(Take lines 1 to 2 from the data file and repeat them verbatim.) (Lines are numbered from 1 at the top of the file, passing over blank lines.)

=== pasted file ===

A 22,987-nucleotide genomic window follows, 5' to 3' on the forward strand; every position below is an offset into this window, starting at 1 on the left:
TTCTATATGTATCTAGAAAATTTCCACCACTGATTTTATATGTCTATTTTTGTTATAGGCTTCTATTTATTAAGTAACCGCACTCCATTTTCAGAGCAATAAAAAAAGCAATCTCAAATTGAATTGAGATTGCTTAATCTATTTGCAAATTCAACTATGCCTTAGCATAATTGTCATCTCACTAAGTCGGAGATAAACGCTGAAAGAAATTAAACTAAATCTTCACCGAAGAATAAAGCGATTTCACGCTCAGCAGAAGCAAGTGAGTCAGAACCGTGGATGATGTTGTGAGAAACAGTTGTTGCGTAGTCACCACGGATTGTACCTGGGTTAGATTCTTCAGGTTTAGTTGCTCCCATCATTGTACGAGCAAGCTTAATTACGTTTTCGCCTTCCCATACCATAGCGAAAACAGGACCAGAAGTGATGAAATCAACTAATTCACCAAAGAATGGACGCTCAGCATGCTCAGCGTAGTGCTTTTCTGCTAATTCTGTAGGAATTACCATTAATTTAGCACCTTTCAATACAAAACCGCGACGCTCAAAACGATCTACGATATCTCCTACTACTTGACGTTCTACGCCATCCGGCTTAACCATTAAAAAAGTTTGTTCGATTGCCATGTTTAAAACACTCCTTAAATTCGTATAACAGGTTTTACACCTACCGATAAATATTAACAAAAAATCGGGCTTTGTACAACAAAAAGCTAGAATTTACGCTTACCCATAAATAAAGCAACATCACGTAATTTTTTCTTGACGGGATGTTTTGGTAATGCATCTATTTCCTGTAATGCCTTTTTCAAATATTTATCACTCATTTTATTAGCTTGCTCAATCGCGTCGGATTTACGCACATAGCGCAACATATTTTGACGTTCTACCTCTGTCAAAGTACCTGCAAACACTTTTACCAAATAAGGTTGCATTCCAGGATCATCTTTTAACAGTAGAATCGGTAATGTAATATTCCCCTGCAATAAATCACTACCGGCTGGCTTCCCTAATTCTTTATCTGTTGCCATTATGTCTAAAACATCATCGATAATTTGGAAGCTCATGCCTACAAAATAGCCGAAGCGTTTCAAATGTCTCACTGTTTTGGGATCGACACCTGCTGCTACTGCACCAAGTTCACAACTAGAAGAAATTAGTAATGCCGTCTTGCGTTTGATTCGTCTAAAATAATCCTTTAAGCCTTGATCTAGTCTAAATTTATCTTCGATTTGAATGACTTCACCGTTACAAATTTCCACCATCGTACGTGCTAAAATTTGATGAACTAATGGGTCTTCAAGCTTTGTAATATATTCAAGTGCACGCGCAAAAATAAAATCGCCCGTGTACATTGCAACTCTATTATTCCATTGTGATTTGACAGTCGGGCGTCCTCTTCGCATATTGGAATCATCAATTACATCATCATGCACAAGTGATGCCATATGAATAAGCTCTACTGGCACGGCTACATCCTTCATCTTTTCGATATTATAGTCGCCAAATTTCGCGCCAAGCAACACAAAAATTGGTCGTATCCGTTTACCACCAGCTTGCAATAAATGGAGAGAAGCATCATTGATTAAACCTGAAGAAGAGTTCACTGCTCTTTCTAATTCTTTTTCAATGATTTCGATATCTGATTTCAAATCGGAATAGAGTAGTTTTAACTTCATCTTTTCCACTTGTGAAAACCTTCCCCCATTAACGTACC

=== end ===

A 22,987-nucleotide genomic window follows, 5' to 3' on the forward strand; every position below is an offset into this window, starting at 1 on the left:
TTCTATATGTATCTAGAAAATTTCCACCACTGATTTTATATGTCTATTTTTGTTATAGGCTTCTATTTATTAAGTAACCGCACTCCATTTTCAGAGCAATAAAAAAAGCAATCTCAAATTGAATTGAGATTGCTTAATCTATTTGCAAATTCAACTATGCCTTAGCATAATTGTCATCTCACTAAGTCGGAGATAAACGCTGAAAGAAATTAAACTAAATCTTCACCGAAGAATAAAGCGATTTCACGCTCAGCAGAAGCAAGTGAGTCAGAACCGTGGATGATGTTGTGAGAAACAGTTGTTGCGTAGTCACCACGGATTGTACCTGGGTTAGATTCTTCAGGTTTAGTTGCTCCCATCATTGTACGAGCAAGCTTAATTACGTTTTCGCCTTCCCATACCATAGCGAAAACAGGACCAGAAGTGATGAAATCAACTAATTCACCAAAGAATGGACGCTCAGCATGCTCAGCGTAGTGCTTTTCTGCTAATTCTGTAGGAATTACCATTAATTTAGCACCTTTCAATACAAAACCGCGACGCTCAAAACGATCTACGATATCTCCTACTACTTGACGTTCTACGCCATCCGGCTTAACCATTAAAAAAGTTTGTTCGATTGCCATGTTTAAAACACTCCTTAAATTCGTATAACAGGTTTTACACCTACCGATAAATATTAACAAAAAATCGGGCTTTGTACAACAAAAAGCTAGAATTTACGCTTACCCATAAATAAAGCAACATCACGTAATTTTTTCTTGACGGGATGTTTTGGTAATGCATCTATTTCCTGTAATGCCTTTTTCAAATATTTATCACTCATTTTATTAGCTTGCTCAATCGCGTCGGATTTACGCACATAGCGCAACATATTTTGACGTTCTACCTCTGTCAAAGTACCTGCAAACACTTTTACCAAATAAGGTTGCATTCCAGGATCATCTTTTAACAGTAGAATCGGTAATGTAATATTCCCCTGCAATAAATCACTACCGGCTGGCTTCCCTAATTCTTTATCTGTTGCCATTATGTCTAAAACATCATCGATAATTTGGAAGCTCATGCCTACAAAATAGCCGAAGCGTTTCAAATGTCTCACTGTTTTGGGATCGACACCTGCTGCTACTGCACCAAGTTCACAACTAGAAGAAATTAGTAATGCCGTCTTGCGTTTGATTCGTCTAAAATAATCCTTTAAGCCTTGATCTAGTCTAAATTTATCTTCGATTTGAATGACTTCACCGTTACAAATTTCCACCATCGTACGTGCTAAAATTTGATGAACTAATGGGTCTTCAAGCTTTGTAATATATTCAAGTGCACGCGCAAAAATAAAATCGCCCGTGTACATTGCAACTCTATTATTCCATTGTGATTTGACAGTCGGGCGTCCTCTTCGCATATTGGAATCATCAATTACATCATCATGCACAAGTGATGCCATATGAATAAGCTCTACTGGCACGGCTACATCCTTCATCTTTTCGATATTATAGTCGCCAAATTTCGCGCCAAGCAACACAAAAATTGGTCGTATCCGTTTACCACCAGCTTGCAATAAATGGAGAGAAGCATCATTGATTAAACCTGAAGAAGAGTTCACTGCTCTTTCTAATTCTTTTTCAATGATTTCGATATCTGATTTCAAATCGGAATAGAGTAGTTTTAACTTCATCTTTTCCACTTGTGAAAACCTTCCCCCATTAACGTACC